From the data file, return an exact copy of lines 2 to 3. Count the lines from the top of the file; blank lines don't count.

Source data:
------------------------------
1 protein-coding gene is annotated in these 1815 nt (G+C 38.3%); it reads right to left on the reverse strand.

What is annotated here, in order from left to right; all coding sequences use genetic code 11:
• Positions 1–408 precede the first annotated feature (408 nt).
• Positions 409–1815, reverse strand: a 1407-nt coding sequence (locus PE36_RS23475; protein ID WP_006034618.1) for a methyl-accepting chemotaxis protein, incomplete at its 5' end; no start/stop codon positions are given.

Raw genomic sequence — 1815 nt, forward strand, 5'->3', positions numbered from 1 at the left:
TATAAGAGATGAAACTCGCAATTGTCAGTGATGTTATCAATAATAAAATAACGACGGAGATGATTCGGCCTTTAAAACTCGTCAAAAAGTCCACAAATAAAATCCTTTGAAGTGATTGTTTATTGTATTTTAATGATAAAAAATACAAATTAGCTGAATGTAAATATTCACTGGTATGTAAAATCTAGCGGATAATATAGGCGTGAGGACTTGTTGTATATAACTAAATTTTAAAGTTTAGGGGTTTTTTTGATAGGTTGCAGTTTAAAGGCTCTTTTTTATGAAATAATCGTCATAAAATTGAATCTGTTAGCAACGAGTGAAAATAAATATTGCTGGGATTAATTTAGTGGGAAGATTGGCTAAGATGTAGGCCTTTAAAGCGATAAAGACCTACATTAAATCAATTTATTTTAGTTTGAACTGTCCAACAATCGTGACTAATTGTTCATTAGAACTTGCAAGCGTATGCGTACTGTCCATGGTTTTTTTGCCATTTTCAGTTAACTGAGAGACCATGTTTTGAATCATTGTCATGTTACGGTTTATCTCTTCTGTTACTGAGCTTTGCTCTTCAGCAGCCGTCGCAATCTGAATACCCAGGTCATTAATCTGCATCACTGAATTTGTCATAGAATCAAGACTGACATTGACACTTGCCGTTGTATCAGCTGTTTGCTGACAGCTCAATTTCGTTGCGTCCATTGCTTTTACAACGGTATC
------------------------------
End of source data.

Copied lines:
What is annotated here, in order from left to right; all coding sequences use genetic code 11:
• Positions 1–408 precede the first annotated feature (408 nt).